Editorial: Restrictions easing, Covid-19 rising

Last Updated on Saturday, 2 April, 2022 at 8:24 am by Andre Camilleri

Prime Minister Robert Abela has agreed to leave it up to people to safeguard their well-being regarding protocols with a welcome response from the business community. The Malta Airport (MIA), The Malta Hotels and Restaurants Association (MHRA), and numerous hoteliers and restaurateurs have welcomed Robert Abela’s promise to lift all remaining Covid-19 measures.

Despite this announcement, Malta has landed itself back at the top of EU countries of concern with increasing daily Covid-19 figures. On Wednesday, 603 new daily cases were reported as figures continue to rise. This isn’t surprising given the mass rallies in the past weeks and huge crowds celebrating Labour’s victory on Sunday. Now, it’s easy to say people may seem comfortable without restrictions, as life has resumed in some capacity. People may no longer fear the virus, especially in combination with the vaccine rollout, yet we must remember we are far from the end of the pandemic.

Moderna Inc. co-founder Noubar Afeyan stated back in January; the pandemic could start moving into an endemic phase in 2022, though countries will need to stay vigilant as the omicron variant spreads,

While some countries slowly begin to consider treating Covid as an endemic disease akin to the flu, World Health Organization officials have said it’s too early to make that call as cases surge.

“2022 may be the year that the pandemic enters an endemic phase, but it really depends on what happens and the decisions that are made across the world,” Afeyan said in a Bloomberg Television interview Friday with Francine Lacqua. Although Omicron is highly transmissible, “on the other hand, it’s having a lesser effect in terms of the seriousness of the disease,” he said

However, WHO acknowledges some countries can judiciously consider easing the rules if they boast high immunity rates, robust health care systems and favourable epidemiological curves.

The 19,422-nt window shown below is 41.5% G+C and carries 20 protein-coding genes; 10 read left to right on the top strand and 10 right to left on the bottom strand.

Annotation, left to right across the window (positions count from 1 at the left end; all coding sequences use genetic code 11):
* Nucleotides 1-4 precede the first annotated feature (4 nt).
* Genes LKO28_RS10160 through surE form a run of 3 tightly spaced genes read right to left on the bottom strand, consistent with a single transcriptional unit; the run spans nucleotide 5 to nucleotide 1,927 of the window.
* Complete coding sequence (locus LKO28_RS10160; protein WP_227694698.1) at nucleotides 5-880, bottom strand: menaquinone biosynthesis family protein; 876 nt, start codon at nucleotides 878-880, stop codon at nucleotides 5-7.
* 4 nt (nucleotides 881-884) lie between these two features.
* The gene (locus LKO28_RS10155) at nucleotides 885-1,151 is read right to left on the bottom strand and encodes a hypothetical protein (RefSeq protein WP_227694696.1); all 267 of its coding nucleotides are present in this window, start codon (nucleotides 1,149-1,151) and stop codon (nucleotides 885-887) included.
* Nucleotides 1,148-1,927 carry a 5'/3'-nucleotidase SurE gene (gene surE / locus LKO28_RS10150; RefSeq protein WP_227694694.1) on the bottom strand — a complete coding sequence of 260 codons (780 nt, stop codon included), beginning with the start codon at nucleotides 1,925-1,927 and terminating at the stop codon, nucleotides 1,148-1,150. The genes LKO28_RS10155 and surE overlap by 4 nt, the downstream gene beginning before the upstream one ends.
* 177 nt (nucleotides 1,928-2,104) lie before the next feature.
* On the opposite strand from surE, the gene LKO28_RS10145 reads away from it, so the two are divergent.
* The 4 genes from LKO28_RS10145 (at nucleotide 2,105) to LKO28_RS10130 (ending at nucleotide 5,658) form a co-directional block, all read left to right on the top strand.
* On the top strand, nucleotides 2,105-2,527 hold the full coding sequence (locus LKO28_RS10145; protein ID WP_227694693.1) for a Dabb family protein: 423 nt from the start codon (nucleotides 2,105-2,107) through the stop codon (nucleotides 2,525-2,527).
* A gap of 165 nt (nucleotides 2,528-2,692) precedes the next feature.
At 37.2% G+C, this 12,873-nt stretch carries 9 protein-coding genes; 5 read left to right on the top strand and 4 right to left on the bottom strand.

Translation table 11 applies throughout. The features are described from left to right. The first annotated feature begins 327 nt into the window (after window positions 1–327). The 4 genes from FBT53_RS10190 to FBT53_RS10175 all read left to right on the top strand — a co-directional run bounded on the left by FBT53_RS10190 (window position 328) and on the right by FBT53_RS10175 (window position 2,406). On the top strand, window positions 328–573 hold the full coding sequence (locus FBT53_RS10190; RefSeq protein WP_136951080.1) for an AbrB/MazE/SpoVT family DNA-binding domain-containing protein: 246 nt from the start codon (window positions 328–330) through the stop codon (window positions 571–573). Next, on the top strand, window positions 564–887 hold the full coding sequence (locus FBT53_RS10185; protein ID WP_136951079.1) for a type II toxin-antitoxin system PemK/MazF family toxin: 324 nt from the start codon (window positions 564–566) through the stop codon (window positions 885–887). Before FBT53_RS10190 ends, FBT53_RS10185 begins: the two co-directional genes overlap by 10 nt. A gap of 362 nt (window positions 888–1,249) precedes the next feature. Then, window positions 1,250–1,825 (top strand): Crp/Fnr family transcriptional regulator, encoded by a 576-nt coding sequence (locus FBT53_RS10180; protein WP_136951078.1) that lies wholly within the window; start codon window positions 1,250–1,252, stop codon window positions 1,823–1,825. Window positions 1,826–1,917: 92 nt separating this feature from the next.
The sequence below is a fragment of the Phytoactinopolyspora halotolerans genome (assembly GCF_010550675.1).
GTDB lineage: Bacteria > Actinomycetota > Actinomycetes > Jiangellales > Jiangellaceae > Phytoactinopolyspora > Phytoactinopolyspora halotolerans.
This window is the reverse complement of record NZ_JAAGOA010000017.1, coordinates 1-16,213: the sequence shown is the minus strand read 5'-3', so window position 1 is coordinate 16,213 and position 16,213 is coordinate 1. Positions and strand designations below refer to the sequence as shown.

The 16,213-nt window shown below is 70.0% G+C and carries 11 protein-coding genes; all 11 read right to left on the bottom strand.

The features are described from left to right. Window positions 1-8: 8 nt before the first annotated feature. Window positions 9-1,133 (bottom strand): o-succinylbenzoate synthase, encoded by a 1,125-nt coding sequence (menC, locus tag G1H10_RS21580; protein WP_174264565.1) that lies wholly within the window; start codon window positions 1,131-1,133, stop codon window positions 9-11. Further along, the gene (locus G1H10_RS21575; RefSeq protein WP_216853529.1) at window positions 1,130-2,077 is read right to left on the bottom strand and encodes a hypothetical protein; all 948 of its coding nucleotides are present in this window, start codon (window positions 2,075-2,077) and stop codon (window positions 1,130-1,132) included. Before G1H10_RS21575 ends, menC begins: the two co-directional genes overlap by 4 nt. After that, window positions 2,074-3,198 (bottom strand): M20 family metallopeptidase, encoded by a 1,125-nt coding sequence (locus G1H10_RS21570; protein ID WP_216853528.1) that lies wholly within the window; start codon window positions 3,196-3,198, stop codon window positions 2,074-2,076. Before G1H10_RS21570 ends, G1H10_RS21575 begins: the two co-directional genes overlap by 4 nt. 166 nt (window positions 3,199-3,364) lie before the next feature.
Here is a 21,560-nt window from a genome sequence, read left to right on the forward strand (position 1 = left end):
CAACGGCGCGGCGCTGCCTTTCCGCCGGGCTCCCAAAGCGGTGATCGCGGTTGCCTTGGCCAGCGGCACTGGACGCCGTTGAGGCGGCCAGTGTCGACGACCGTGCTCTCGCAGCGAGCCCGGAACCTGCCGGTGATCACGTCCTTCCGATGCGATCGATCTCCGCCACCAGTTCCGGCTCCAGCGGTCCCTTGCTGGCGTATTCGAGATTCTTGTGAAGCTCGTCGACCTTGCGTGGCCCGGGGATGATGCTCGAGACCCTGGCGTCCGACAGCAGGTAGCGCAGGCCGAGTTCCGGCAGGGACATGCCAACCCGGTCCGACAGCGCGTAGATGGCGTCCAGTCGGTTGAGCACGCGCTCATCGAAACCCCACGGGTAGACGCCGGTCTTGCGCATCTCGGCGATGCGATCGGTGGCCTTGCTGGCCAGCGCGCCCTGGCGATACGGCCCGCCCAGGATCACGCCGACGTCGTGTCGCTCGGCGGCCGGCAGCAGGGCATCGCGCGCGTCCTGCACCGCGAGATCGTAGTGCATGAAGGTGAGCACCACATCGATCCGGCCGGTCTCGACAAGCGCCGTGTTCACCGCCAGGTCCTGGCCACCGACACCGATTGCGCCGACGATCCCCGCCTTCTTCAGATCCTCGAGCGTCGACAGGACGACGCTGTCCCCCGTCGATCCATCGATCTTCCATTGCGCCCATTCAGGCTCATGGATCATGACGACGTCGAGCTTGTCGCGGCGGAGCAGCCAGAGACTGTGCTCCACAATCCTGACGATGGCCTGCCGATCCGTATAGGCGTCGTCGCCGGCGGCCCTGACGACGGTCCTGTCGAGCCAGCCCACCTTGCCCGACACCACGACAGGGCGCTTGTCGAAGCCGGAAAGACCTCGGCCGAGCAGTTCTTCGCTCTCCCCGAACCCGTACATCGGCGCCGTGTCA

Omicron is less likely to cause severe illness than the previous delta variant, according to studies. However, Omicron spreads even more easily than other coronavirus strains and has already become dominant in many countries. It also more easily infects those who have been vaccinated or had previously been infected by prior versions of the virus. But the U.N. health agency, ever cautious about how a virus still spreading widely might evolve, warned about underestimating Omicron.

“We are concerned that a narrative has taken hold in some countries that because of vaccines — and because of omicron’s high transmissibility and lower severity — preventing transmission is no longer possible and no longer necessary,” WHO chief Tedros Adhanom Gheybreysus said at a regular WHO briefing on the pandemic, “Nothing could be further from the truth.”

His emergencies chief, Dr Michael Ryan, said some countries could justifiably begin easing restrictions but warned about a rush to the exits and advised that countries assess their situations. He cautioned that “political pressure will result in people in some countries opening prematurely, resulting in unnecessary transmission, unnecessary severe disease, and unnecessary death.”. Let’s hope Malta is not one of them.

For now, it is apparent the world remains in the pandemics’ grasp, with various lockdowns emerging again in China this week. However, we are far from the end, and Malta is not exempt. If Abela sticks to his word and removes all restrictions; in that case, it falls on us to be responsible, to care for our elders and vulnerable, care for public-facing workers we encounter daily, and do our best to minimise the ongoing risk.

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